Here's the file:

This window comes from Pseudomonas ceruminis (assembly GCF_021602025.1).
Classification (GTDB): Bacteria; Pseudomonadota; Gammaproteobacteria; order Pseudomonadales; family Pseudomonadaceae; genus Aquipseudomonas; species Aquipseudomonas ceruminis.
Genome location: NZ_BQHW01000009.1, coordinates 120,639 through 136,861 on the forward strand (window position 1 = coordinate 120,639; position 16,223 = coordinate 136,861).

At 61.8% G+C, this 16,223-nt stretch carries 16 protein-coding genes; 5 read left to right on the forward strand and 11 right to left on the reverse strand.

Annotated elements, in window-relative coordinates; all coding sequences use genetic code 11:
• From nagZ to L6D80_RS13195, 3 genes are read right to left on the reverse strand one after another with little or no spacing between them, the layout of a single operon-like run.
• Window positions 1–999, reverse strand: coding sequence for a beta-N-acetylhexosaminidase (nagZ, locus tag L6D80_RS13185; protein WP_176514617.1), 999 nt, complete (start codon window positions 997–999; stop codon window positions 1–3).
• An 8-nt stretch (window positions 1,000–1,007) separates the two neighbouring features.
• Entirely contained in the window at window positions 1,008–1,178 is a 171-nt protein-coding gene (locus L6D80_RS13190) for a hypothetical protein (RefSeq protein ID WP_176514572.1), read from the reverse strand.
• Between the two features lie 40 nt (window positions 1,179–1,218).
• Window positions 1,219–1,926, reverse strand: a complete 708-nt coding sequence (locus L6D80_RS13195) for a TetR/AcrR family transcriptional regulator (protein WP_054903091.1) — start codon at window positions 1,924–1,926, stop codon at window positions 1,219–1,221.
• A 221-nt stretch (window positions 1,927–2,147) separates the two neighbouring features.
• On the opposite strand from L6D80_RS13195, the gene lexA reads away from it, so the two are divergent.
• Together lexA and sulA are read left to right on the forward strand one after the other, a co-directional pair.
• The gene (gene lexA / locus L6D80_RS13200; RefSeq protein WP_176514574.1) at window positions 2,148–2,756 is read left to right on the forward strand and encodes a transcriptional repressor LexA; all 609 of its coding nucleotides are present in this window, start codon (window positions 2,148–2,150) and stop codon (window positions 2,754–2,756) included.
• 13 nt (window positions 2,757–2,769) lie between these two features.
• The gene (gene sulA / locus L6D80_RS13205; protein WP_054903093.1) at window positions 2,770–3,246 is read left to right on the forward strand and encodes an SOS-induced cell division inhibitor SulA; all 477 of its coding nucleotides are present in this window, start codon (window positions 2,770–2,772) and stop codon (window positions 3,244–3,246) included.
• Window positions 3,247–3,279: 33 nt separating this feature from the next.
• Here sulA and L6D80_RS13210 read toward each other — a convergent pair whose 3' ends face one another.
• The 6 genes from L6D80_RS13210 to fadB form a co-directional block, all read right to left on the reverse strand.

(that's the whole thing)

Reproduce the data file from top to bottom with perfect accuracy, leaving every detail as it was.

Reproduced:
This window comes from Pseudomonas ceruminis (assembly GCF_021602025.1).
Classification (GTDB): Bacteria; Pseudomonadota; Gammaproteobacteria; order Pseudomonadales; family Pseudomonadaceae; genus Aquipseudomonas; species Aquipseudomonas ceruminis.
Genome location: NZ_BQHW01000009.1, coordinates 120,639 through 136,861 on the forward strand (window position 1 = coordinate 120,639; position 16,223 = coordinate 136,861).

At 61.8% G+C, this 16,223-nt stretch carries 16 protein-coding genes; 5 read left to right on the forward strand and 11 right to left on the reverse strand.

Annotated elements, in window-relative coordinates; all coding sequences use genetic code 11:
• From nagZ to L6D80_RS13195, 3 genes are read right to left on the reverse strand one after another with little or no spacing between them, the layout of a single operon-like run.
• Window positions 1–999, reverse strand: coding sequence for a beta-N-acetylhexosaminidase (nagZ, locus tag L6D80_RS13185; protein WP_176514617.1), 999 nt, complete (start codon window positions 997–999; stop codon window positions 1–3).
• An 8-nt stretch (window positions 1,000–1,007) separates the two neighbouring features.
• Entirely contained in the window at window positions 1,008–1,178 is a 171-nt protein-coding gene (locus L6D80_RS13190) for a hypothetical protein (RefSeq protein ID WP_176514572.1), read from the reverse strand.
• Between the two features lie 40 nt (window positions 1,179–1,218).
• Window positions 1,219–1,926, reverse strand: a complete 708-nt coding sequence (locus L6D80_RS13195) for a TetR/AcrR family transcriptional regulator (protein WP_054903091.1) — start codon at window positions 1,924–1,926, stop codon at window positions 1,219–1,221.
• A 221-nt stretch (window positions 1,927–2,147) separates the two neighbouring features.
• On the opposite strand from L6D80_RS13195, the gene lexA reads away from it, so the two are divergent.
• Together lexA and sulA are read left to right on the forward strand one after the other, a co-directional pair.
• The gene (gene lexA / locus L6D80_RS13200; RefSeq protein WP_176514574.1) at window positions 2,148–2,756 is read left to right on the forward strand and encodes a transcriptional repressor LexA; all 609 of its coding nucleotides are present in this window, start codon (window positions 2,148–2,150) and stop codon (window positions 2,754–2,756) included.
• 13 nt (window positions 2,757–2,769) lie between these two features.
• The gene (gene sulA / locus L6D80_RS13205; protein WP_054903093.1) at window positions 2,770–3,246 is read left to right on the forward strand and encodes an SOS-induced cell division inhibitor SulA; all 477 of its coding nucleotides are present in this window, start codon (window positions 2,770–2,772) and stop codon (window positions 3,244–3,246) included.
• Window positions 3,247–3,279: 33 nt separating this feature from the next.
• Here sulA and L6D80_RS13210 read toward each other — a convergent pair whose 3' ends face one another.
• The 6 genes from L6D80_RS13210 to fadB form a co-directional block, all read right to left on the reverse strand.